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Saudi Arabian Foreign Ministry accuses Putin of lying

Saudi Arabian Foreign Ministry accuses Putin of lying

Russian President Vladimir Putin said that Saudi Arabia has initiated a waiver of the OPEC plus deal to eliminate competitors producing shale oil. Kingdom Minister of Foreign Affairs Faisal bin Farhan Al-Saud said this statement by the head of the Kremlin is “completely devoid of truth.”

Saudi Arabia claims that the Kremlin is lying, talking about the reasons for the breakdown of the OPEC plus agreement. This was said on April 3 by the Kingdom’s Foreign Minister, Prince Faisal bin Farhan Al Saud, SPA agency writes.

On April 3, Russian President Vladimir Putin expressed the view that Riyadh has withdrawn from the deal to eliminate competitors. “This, apparently, is connected with the attempts of our partners from Saudi Arabia to get rid of competitors who produce the so-called shale oil. In order to do this, the price should be below $40 per barrel. And in this sense, of course, they have a certain purpose in their well-known degrees are being achieved, “the Kremlin’s website quotes Putin.

The prince called the words of the president of the Russian Federation “completely devoid of truth.” Riyadh's position on shale oil is known: it is an important component of energy sources on the planet, the minister said. According to him, Saudi Arabia seeks to reduce production and achieve a balance in the market, which is also in the interests of shale oil producers.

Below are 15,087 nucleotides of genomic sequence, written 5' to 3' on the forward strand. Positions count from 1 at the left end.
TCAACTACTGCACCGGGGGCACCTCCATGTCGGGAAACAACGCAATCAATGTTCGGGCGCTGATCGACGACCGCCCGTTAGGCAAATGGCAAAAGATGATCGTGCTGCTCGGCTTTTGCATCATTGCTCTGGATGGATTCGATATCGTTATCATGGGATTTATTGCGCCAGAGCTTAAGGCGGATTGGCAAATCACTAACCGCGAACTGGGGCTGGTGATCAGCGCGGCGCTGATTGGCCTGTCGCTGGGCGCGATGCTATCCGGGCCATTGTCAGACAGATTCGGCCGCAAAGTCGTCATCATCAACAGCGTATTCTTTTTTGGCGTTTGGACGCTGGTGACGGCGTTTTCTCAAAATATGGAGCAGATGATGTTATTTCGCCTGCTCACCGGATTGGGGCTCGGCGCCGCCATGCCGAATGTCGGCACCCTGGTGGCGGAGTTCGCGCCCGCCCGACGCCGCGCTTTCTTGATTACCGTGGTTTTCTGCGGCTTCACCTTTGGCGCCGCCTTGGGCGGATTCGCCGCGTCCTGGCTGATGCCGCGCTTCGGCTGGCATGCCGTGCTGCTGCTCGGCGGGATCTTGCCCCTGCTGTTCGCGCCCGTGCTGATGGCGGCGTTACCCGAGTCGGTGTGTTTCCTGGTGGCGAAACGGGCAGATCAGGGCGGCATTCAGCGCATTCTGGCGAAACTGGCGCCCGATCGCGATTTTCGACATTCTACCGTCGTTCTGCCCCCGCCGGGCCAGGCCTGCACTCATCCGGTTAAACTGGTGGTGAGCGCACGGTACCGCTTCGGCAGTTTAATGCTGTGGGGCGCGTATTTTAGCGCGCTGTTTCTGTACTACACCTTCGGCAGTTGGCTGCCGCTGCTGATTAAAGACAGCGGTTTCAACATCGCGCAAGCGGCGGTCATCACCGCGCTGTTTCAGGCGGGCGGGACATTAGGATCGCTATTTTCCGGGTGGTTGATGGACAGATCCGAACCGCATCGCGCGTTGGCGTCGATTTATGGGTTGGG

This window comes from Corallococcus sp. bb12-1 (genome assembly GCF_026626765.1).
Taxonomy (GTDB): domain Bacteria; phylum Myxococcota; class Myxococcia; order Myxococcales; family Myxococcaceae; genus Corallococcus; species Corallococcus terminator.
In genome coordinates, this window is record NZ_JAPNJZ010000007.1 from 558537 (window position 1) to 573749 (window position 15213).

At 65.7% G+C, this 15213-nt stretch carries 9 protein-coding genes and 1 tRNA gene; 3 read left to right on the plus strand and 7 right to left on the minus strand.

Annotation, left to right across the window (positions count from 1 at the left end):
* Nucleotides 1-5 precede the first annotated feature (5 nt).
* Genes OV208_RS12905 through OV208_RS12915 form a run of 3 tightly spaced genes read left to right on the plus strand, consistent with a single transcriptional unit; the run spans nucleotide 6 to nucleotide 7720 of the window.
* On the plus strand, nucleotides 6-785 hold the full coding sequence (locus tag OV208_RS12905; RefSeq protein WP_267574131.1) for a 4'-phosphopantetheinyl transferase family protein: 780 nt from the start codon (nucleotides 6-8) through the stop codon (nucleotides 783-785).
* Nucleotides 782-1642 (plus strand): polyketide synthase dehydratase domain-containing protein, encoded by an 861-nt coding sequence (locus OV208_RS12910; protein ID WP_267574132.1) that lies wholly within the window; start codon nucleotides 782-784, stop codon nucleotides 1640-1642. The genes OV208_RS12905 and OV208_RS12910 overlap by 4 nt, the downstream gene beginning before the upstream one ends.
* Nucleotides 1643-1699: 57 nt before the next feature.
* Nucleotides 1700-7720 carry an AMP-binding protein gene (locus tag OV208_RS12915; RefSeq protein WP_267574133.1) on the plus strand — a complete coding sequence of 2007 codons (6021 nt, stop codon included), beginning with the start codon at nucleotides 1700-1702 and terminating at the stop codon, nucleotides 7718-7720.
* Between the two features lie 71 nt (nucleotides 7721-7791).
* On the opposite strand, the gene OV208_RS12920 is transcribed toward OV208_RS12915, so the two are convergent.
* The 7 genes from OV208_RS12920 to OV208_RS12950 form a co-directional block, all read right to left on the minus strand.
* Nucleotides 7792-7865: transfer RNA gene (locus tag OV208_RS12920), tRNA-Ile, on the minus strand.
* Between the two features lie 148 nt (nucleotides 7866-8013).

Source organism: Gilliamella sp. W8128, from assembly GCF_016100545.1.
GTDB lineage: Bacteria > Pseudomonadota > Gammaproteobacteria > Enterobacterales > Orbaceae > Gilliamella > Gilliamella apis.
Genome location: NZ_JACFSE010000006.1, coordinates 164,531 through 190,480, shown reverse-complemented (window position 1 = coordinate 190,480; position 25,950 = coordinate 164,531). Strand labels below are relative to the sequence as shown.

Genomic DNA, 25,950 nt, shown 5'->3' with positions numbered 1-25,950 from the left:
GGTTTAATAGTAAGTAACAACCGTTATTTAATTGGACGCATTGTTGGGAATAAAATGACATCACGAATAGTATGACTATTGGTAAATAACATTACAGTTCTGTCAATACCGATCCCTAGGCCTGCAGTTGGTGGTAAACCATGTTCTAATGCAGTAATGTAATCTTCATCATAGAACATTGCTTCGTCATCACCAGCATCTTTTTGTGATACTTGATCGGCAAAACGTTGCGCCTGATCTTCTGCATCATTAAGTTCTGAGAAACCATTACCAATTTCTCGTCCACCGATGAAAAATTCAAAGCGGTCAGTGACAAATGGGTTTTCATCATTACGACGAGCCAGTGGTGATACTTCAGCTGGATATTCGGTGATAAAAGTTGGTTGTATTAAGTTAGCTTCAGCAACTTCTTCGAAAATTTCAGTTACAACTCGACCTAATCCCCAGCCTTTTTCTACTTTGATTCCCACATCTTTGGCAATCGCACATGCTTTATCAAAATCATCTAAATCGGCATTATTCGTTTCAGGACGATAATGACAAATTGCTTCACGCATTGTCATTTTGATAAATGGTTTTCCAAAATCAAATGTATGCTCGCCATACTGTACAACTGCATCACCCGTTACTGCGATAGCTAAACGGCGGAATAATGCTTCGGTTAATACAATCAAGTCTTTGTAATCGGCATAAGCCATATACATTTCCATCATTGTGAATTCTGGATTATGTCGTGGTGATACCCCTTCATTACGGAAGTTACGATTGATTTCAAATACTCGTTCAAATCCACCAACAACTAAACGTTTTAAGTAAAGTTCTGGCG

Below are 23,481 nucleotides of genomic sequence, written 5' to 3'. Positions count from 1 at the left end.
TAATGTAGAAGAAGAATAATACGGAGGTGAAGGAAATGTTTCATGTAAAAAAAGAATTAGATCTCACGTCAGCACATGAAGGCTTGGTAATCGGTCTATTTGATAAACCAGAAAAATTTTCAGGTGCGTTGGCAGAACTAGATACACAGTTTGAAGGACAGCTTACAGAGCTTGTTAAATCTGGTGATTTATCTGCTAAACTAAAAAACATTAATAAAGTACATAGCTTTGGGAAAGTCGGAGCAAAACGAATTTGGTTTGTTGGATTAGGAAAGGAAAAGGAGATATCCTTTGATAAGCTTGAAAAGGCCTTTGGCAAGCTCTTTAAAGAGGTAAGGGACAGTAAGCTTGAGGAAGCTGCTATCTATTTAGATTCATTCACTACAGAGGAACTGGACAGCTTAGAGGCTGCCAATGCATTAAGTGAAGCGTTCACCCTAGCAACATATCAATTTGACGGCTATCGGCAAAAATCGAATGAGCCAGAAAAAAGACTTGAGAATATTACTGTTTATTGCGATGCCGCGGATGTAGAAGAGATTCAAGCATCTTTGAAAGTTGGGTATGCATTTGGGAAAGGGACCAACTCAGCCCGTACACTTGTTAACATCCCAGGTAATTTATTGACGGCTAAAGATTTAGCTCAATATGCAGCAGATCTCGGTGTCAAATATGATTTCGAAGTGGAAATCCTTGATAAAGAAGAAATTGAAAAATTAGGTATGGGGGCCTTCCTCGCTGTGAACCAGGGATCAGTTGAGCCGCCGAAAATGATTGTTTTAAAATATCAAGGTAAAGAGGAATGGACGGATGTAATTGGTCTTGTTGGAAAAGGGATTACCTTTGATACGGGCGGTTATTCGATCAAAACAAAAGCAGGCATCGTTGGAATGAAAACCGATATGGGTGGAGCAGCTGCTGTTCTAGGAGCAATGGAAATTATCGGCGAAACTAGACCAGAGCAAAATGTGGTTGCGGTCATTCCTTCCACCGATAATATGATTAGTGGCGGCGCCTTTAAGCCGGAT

Farhan Al Saud added that it was Russia, and not his country, that initiated the breakdown of the OPEC plus agreement. He called on the Kremlin to make the “right decision” at an emergency meeting of oil-producing countries on April 6.

The fall in oil prices has continued since early March. The main reason was that Russia and the Organization of Petroleum Exporting Countries could not agree on new restrictions on the level of oil production. By March 9, the price of Brent oil fell by 30% to $33 per barrel, which was the maximum daily drop since 1991, when the Gulf War began. On the evening of March 18, the price of Brent crude fell to a 17-year low of $25.4 per barrel, and on March 30, futures traded at $18.

Amid unsuccessful negotiations, Saudi Arabia, according to Bloomberg sources, decided to “enter into a total price war” and increase production from 9 million to 12 million barrels per day. In addition, Riyadh squeezed out Urals Russian oil from the European market, offering to triple its own supply of Arab Light with big discounts.

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